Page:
The World Forum for Harmonization of Vehicle Regulations is responsible for the modification of existing ECE regulations and the development of new ones. It is a working party of the United Nations Economic Commission for Europe (UNECE).13 The need to adapt ECE Regulation no. 79 has also been recognized by an informal group (of UNECE member state representatives and industry experts) that has been tasked with the development of amendment proposals. The amendments envisaged below are based on the current status of discussions.14
In the future ECE Regulation no. 79 will differentiate the five types of automatically commanded steering function (ACSF), each of which will need to adhere to specific requirements.
- Category A will include automatic parking systems, which are legal under current regulations and may operate at a maximum speed of 12 km/h.
- Category B is an automated steering function that is initiated or activated by the driver to keep the vehicle in a lane by influencing its movement.
- Category C includes systems that extend the functionality covered by Category B. It includes systems that can perform a single manoeuvre (e.g. lane change) when activated by the driver.
- Category D systems would include a function that can indicate and execute it only after the driver’s confirmation.
- Category E covers functions initiated or activated by the driver and can continuously determine manoeuvres (e.g. lane change) and complete them for extended periods without additional intervention from the driver.
Until now requirements have only been developed for the most advanced systems in Category E from which specifications for Categories A to D will be derived at the end of the discussion process. Their basic structure is described below.
Automated steering functions will be allowed to operate up to a maximum speed (130 km/h is under discussion), and the driver must be able to deactivate or override the system at all times. Conversely, upon reaching the limits of its capabilities (e.g. end of the motorway, roadworks, failure of a sensor), the system will alert the driver at least four seconds before he needs to resume control of steering. In order to guarantee that the driver only carries out other activities that allow a timely resumption of control of the vehicle, and to prevent the driver from falling asleep or leaving the driver’s seat, a “Driver Availability Recognition System” will be compulsory. If the driver fails to respond to the alert, the system must carry out a “Minimal Risk Manoeuvre” – for example, safely bringing the vehicle to a stop on its own.
If a sudden and unforeseen event causes a critical situation in which the required warning period of four seconds cannot be upheld, an immediate transition demand is envisaged. The system must also carry out an emergency manoeuvre appropriate to the situation (e.g. braking or swerving).
Finally, detailed specifications for the detection distance of the sensors used as well as a variety of tests, in which the correct behaviour of the vehicle will be scrupulously verified (e.g. automatic lane assist, correct behaviour where the driver is incapacitated, missing lane markings), are planned. Mandatory introduction of a data storage system, which would make the proper/precise operation of automated steering function verifiable in accidents, is also in discussion.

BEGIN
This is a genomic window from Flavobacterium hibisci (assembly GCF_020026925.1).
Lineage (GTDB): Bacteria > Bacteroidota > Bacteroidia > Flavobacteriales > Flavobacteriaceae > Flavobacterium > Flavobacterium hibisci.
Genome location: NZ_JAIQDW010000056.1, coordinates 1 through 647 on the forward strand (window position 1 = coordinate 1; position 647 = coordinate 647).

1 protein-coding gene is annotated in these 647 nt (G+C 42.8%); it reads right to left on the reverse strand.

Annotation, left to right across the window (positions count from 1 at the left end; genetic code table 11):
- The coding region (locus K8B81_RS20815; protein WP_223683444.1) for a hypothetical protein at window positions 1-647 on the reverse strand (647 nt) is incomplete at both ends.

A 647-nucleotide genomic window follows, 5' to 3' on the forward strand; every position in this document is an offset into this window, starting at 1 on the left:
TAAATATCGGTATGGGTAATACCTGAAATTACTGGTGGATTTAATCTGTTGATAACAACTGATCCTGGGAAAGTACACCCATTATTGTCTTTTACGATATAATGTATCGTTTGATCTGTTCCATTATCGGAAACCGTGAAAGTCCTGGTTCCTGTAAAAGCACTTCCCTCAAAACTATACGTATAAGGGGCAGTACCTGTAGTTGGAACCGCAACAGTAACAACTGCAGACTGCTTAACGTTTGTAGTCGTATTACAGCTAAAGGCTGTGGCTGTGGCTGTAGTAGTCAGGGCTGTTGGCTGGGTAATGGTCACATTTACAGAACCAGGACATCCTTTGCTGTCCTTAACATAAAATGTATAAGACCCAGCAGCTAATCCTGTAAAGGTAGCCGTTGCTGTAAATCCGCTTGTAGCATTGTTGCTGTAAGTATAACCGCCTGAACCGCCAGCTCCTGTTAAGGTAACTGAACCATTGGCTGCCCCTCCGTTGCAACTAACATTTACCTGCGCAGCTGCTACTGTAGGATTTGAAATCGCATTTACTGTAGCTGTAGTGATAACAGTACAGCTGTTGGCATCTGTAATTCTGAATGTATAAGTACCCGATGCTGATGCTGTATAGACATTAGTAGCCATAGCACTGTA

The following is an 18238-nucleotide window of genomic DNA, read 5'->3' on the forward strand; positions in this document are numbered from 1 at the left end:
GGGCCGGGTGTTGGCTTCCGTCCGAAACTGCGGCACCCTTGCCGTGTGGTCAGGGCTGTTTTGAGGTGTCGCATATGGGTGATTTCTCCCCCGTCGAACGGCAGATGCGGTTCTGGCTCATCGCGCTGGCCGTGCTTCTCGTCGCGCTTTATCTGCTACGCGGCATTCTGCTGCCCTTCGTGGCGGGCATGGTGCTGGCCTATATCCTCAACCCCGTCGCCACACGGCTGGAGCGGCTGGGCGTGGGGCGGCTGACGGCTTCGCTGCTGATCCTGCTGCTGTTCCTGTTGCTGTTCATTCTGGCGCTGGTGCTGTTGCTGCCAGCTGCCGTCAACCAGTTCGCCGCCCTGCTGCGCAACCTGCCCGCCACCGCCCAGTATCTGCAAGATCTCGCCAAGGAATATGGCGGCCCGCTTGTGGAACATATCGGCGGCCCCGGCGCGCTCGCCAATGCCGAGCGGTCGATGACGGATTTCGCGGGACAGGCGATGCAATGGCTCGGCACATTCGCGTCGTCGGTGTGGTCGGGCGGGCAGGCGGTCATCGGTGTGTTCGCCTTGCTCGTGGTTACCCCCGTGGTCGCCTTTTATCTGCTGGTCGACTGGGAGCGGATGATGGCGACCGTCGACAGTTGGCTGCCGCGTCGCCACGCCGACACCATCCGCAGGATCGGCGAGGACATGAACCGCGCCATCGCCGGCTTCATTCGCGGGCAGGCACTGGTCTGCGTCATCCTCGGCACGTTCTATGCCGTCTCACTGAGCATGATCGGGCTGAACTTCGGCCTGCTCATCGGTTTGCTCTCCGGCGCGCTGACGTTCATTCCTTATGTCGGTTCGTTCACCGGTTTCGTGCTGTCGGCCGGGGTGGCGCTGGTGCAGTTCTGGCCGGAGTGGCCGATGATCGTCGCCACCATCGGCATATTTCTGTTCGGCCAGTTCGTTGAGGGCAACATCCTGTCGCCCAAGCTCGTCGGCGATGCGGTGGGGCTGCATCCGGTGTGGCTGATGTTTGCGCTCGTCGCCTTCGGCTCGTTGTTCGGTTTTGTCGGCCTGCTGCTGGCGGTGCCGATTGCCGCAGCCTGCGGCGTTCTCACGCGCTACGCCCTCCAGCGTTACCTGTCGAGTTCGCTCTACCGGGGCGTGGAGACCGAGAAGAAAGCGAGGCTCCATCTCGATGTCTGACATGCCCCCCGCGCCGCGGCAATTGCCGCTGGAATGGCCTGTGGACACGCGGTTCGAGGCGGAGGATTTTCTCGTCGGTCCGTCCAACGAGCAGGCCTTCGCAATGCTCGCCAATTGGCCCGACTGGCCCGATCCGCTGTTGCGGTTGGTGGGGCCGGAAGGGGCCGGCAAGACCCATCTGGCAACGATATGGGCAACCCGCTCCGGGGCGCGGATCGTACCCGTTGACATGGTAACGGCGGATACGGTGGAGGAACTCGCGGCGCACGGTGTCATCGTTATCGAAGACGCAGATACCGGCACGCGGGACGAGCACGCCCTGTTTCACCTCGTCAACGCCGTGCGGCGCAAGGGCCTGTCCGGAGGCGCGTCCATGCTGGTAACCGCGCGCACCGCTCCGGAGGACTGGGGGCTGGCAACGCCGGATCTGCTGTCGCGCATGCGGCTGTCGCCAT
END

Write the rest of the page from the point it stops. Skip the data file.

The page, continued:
This description, which has been simplified, still shows how far discussions have progressed; an informal sub working group met for the sixth time in April so that by the end of the year they can provide a complete amendment proposal to the WP.29.
Regulation of Driver Conduct
Driver Conduct and German Law
Even if automated vehicles are eligible for approval under ECE Regulation 79 after its revision, this does not mean that drivers will be allowed to use them to the full extent of their technical capability. The driver might be obliged to monitor the automated driving process constantly and remain prepared to resume control of the vehicle in the event of problems that have not been recognised by the system. This is how the State of California, which until now has been regarded as especially progressive, has chosen to proceed in a recently proposed bill:15 the bill, which only contains basic technical requirements, states under § 227.84 lit. c) that “the operator shall be responsible for monitoring the safe operation of the vehicle at all times and be capable of taking over immediate control of the vehicle in the event of an autonomous technology failure or other emergency”. In addition, according to § 227.84 lit. d) “the operator shall be responsible for all traffic violations that occur while operating the autonomous vehicle”.
Discussions in Germany have until recently primarily focused on highly and fully automated vehicles, which, according to the German Federal Highway Research Institute (BASt), will enable the driver to pursue other activities for sections of the journey.16 These degrees of automation form the basis for the work of the “Roundtable of Automated Driving” (Runder Tisch Automatisiertes Fahren), an expert group created by the Ministry of Transport; they have also been incorporated in the Federal Government’s strategy for automated and connected driving (Strategie automatisiertes und vernetztes Fahren).17 However, highly and fully automated vehicles were regrettably called into question by the Ministry of Justice at the end of 2015. It appears that the relevant authorities prefer drivers to maintain constant control and reject changes to the law that would explicitly allow them to pursue other activities while driving.